This is a big one. It is perfectly natural (and healthy!) to have disagreements in a relationship. You both are not the same person with the same mind. You’re both humans! As much as your partner may feel like your identical twin, it is inevitable that you won’t agree on some things. But when discussing those disagreements, the conversation HAS to be respectful, understanding, and proportional to the topic. Disagreements are fine, fights are not.

For example, if your partner is yelling at you and berating you on end because you forgot to grab pasta sauce for dinner, that is a major red flag. On the other hand, if you find yourself wanting to completely ghost your partner for a day out of spite because they fell asleep without saying goodnight, you need to check yourself and reevaluate if that is the proper response to their actions. My boyfriend and I can (and will) disagree about anything under the sun–timeliness, texting habits, the best Netflix shows–but we will never let the other feel disrespected or unheard during the conversation. If you feel manipulated, disregarded, or less valued by the end of every disagreement, you need to reevaluate the relationship. 

Tip #4: Set those boundaries

We’ve already discussed setting boundaries with your partner in regards to effective communication and the time you spend together, but other boundaries in relationships are just as important. Setting boundaries in regards to how you’d like to be comforted when you’re sad, what your expectations are in the bedroom, and even the way you joke around with each other is super helpful in avoiding unnecessary disagreements and hurt feelings.

If your partner likes to be smothered with love and attention when they’re having a rough day, and you prefer to be left alone for a while, it’s important to discuss that and set the boundary for each other to avoid any hurt feelings. Talking about what you both like/don’t like in a sexual context is extremely important for a healthy relationship. Setting boundaries seems scary at first, but it really is important in making sure you both feel safe and happy in a new relationship.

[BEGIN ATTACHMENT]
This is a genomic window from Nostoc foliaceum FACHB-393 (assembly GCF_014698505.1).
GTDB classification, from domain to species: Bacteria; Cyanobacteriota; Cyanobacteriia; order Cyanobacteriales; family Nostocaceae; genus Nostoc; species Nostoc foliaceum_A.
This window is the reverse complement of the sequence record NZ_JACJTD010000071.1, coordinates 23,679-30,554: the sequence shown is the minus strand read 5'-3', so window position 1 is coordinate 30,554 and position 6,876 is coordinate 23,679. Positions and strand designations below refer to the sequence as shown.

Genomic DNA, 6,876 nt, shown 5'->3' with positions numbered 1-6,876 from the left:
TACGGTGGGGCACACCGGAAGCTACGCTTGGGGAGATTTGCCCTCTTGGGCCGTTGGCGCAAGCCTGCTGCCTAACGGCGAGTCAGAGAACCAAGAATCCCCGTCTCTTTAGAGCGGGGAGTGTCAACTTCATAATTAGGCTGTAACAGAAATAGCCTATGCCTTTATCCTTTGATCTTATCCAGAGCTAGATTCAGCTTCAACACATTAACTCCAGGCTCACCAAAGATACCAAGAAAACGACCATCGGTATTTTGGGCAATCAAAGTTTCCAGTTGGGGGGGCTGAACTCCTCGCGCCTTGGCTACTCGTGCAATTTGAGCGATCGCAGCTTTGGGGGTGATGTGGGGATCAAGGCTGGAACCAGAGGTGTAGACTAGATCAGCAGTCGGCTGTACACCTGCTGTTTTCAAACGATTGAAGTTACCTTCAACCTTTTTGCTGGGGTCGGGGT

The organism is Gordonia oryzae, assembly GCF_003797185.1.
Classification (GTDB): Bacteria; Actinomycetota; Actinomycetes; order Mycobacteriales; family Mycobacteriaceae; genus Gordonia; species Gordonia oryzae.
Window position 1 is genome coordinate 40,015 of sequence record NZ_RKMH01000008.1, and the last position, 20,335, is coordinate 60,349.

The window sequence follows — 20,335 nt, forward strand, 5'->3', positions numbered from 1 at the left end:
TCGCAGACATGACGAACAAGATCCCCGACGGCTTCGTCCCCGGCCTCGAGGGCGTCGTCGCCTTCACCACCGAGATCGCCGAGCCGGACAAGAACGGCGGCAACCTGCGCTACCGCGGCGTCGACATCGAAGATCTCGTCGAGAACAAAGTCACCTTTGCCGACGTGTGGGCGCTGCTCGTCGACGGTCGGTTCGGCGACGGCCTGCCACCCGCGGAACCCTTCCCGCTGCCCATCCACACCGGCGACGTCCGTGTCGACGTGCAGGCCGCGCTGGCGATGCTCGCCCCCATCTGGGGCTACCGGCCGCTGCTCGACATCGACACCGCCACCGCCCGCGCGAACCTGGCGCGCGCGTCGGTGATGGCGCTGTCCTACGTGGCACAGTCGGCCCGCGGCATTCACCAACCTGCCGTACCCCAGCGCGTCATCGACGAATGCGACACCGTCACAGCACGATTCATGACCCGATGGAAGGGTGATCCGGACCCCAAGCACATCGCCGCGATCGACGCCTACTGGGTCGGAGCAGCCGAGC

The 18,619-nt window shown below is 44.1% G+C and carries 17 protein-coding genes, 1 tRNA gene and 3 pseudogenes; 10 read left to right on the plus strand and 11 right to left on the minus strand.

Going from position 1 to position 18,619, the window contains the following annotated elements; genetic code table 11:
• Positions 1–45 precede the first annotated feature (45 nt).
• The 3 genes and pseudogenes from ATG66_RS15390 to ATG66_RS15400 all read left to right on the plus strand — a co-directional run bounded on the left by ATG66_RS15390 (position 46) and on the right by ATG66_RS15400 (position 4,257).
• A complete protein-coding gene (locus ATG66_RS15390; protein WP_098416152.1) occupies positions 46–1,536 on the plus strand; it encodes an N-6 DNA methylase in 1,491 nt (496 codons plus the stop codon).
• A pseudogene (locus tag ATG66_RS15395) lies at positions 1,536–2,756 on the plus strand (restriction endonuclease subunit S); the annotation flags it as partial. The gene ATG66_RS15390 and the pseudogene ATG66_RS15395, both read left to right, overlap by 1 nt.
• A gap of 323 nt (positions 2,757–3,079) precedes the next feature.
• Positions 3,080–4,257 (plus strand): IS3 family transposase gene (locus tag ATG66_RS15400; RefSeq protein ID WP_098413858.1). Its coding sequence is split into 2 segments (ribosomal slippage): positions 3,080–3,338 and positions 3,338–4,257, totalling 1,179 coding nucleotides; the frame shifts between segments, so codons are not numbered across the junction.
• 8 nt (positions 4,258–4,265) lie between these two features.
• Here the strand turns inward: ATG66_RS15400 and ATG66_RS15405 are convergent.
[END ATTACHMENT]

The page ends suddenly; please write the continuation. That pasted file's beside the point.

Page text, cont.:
Tip #5: Never Stop Dating Them

This one is definitely my favorite. Never stop making an effort to impress your partner so they can feel loved and valued! I see people too often that feel neglected when the “honeymoon phase” ends and they both settle into the relationship. My advice is to treat each other as if you were still trying to win each other over. An effort is never a bad thing!

Flowers just because or a care package after a rough day/week are great ideas for people whose love language is gift-giving. For me, I love it when my partner texts me a sweet good morning message before I wake up or leaves a cute voicemail when I’m away from the phone (words of affirmation anyone?). This needs to go both ways as well.

Figure out how your partner likes to be loved, and never let them forget how much you care about and appreciate them!

New relationships are scary, especially if you’ve had bad luck with them. As long as you and your partner are dedicated to making sure you both can grow, thrive, and feel safe and valued in your relationship, you’re bound to succeed.

From Overland Park, Kansas, Maggie is a sophomore at the George Washington University majoring in Political Science and minoring in History. She wants to practice constitutional law in the future and own 3 big fluffy dogs. Her happy place is Chatham, Massachusetts and there is nothing she loves more than wearing oversized sweatshirts.